Finland’s capital Helsinki has been viewed as the start-up centre of Northern Europe. The country’s location in the northeast corner of the EU makes it a great place for companies looking to expand into Europe, while also keeping an eye open for Asian markets.
Finland is geographically the size of Germany, but from Helsinki you can reach up to 70 percent of all business opportunities. In Finland, competition is lower, and it is easy to export to Finland.
Finland, renowned for its hard-to-break-through culture, less-than-desirable climate, and difficult-to-learn language, is one of the best places in the world to do business.
A start-up centre in Northern Europe
In Finland you will find a lively ecosystem of accelerators, investors, and venture capital, which is well supported by the government. Overall, public and private investment in start-ups has grown steadily for several years.
It is an excellent test site for new technologies, as there are both highly educated and technology-savvy people, a stable testing infrastructure and the very best know-how in digital technologies. The success is mainly due to good cooperation between the state, start-ups, companies and universities.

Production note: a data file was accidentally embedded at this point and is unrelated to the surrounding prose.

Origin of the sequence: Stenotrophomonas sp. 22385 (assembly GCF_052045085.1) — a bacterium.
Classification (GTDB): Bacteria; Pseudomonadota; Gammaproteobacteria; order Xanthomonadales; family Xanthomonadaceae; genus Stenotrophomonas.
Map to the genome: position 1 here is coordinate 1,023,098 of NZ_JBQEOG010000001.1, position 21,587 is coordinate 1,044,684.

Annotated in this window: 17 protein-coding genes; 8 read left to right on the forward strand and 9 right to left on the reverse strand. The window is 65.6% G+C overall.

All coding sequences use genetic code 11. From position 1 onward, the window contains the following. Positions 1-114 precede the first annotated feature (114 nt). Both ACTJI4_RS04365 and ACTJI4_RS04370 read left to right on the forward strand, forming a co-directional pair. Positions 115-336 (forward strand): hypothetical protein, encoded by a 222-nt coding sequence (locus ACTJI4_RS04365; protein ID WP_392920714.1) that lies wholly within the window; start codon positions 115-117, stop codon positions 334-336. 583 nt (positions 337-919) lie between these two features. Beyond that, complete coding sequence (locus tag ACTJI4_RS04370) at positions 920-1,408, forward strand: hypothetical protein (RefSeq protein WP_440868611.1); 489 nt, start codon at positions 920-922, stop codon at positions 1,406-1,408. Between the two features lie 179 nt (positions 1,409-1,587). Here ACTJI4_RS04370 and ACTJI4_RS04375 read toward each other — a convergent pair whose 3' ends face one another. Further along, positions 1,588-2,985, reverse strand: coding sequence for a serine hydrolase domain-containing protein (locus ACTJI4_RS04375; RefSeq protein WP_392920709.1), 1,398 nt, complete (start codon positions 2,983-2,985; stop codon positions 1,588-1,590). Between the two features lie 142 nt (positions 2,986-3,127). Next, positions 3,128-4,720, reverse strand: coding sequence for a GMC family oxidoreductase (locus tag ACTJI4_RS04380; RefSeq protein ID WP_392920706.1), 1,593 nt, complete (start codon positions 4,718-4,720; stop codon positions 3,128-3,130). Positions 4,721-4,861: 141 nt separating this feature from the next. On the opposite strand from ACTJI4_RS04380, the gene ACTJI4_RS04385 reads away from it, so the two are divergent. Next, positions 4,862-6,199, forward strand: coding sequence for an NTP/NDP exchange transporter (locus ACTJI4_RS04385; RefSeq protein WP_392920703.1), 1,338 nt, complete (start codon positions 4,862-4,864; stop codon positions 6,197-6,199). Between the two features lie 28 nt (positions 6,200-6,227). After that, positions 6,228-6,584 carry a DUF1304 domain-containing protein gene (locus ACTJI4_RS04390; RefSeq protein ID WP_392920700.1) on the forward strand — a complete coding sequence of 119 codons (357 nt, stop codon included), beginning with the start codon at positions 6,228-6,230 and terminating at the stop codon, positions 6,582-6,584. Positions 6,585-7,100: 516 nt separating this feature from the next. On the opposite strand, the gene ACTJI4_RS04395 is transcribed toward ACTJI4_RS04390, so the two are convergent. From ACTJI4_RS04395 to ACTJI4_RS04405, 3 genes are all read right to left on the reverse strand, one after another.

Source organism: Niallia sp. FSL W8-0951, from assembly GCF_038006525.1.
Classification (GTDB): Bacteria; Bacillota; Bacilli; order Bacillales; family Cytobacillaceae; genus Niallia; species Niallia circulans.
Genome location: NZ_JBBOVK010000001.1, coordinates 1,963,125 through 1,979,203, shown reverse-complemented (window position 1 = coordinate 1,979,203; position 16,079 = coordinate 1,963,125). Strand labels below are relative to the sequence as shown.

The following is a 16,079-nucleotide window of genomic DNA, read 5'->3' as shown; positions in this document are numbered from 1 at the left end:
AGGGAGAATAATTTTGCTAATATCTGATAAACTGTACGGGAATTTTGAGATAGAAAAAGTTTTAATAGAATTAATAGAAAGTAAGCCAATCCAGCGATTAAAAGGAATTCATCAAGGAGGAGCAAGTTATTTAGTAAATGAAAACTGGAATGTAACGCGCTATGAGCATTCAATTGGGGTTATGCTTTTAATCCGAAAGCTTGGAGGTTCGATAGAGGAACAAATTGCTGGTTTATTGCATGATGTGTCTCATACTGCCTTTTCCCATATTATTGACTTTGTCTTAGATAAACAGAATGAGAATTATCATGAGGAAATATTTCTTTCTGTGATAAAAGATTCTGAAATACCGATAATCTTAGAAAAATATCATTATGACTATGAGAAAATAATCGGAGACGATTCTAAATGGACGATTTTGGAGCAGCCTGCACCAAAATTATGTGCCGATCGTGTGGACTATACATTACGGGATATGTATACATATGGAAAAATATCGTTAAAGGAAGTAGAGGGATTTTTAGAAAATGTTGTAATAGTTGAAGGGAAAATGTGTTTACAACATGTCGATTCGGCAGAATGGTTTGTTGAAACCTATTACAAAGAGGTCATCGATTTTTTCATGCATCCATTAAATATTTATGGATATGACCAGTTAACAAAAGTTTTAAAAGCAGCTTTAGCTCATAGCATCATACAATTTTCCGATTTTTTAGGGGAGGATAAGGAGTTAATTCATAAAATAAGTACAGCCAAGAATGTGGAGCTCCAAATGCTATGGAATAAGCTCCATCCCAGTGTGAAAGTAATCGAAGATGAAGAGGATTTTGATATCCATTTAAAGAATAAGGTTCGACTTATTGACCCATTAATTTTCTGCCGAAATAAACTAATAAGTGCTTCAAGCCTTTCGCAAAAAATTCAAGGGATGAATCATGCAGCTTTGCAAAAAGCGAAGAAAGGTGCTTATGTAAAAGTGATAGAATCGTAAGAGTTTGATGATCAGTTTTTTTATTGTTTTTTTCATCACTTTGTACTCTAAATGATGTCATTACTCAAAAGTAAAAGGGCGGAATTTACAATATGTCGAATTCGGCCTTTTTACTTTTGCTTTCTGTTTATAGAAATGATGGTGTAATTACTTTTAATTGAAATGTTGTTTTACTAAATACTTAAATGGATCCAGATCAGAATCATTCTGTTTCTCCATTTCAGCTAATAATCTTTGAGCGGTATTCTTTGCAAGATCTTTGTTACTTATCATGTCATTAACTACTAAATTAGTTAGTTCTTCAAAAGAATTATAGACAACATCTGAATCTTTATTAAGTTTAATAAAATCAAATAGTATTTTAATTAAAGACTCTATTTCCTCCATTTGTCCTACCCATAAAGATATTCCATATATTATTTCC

In Finland, there is a hierarchical form of management. The Finns are known to get straight to the point with no small talk. Here, efficiency is key. They are well prepared and precise, and the tone is formal.
Finns are known for being honest and keeping their word. They value companies and individuals who are sincere and serious. That’s why you go a long way if you provide good service and are professional.
A fun curiosity is the Finns’ sauna culture, which also shows their more informal side. As a partner, you will often be invited to a joint visit to the sauna. Many good deals and contacts are actually created around visits to a sauna.
9 facts about Finland
- Member of the EU since 1995 and is the only Nordic country to use the Euro as its currency
- The lowest share capital is 2,500 Euro
- Finnish society is secure, stable and transparent
- Political and economic stability
- Two official languages: Finnish and Swedish, however, only 5% have Swedish as their mother tongue, while Sami and others account for approx. 7%. Virtually all Finns speak English
- Relatively affluent population
- Low corporation tax of only 20%, which is low in the EU
- Highly trained workforce
- Top positions in international studies of school children’s skills, the quality of health care, the integration of immigrants and corruption, amongst others
Read more about Finland on Wikipedia.